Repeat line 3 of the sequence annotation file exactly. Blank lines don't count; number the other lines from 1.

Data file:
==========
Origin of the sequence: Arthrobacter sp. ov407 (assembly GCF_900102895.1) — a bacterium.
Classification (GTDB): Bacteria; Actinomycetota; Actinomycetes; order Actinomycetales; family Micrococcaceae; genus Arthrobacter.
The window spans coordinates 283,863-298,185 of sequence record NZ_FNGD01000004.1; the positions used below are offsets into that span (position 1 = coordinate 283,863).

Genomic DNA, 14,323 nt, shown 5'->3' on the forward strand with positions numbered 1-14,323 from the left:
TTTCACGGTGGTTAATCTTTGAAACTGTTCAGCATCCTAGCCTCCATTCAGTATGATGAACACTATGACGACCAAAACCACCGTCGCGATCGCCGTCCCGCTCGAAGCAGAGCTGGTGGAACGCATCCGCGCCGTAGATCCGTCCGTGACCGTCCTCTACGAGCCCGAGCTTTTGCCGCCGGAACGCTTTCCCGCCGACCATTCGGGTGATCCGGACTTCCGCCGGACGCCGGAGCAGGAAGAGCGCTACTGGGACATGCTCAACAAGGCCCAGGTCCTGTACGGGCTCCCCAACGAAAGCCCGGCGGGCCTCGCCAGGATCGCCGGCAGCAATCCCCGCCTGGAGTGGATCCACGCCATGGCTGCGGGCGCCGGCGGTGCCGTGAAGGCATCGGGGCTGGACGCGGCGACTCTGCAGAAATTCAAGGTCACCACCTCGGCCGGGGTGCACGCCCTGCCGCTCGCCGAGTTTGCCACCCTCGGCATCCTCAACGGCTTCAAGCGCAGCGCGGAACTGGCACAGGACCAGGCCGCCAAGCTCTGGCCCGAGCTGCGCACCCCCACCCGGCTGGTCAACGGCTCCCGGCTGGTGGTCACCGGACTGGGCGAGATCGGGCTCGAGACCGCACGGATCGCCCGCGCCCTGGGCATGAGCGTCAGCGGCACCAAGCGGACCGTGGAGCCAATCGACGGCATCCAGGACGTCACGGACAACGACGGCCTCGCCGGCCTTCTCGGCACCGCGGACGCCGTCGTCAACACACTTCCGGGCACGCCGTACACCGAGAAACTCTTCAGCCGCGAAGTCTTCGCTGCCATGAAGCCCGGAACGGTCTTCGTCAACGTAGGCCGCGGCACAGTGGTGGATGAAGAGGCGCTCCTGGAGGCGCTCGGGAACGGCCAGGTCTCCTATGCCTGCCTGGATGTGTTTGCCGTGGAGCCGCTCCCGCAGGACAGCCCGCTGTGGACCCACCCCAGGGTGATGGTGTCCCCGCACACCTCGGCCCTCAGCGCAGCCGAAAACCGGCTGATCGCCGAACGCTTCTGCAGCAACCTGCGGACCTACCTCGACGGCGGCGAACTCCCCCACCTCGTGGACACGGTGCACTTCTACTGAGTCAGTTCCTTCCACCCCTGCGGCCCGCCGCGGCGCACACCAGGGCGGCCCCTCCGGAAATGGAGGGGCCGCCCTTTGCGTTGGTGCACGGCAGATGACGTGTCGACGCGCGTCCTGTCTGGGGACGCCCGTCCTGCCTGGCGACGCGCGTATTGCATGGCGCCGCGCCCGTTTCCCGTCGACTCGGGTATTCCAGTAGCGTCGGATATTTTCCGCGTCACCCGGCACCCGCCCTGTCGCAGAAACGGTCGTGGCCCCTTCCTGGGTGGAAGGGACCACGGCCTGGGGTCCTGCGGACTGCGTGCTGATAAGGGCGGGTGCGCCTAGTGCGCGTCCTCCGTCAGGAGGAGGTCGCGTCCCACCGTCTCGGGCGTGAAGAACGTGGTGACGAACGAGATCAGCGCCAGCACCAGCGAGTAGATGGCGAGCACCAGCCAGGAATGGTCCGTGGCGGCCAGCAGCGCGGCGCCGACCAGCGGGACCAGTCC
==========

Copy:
The window spans coordinates 283,863-298,185 of sequence record NZ_FNGD01000004.1; the positions used below are offsets into that span (position 1 = coordinate 283,863).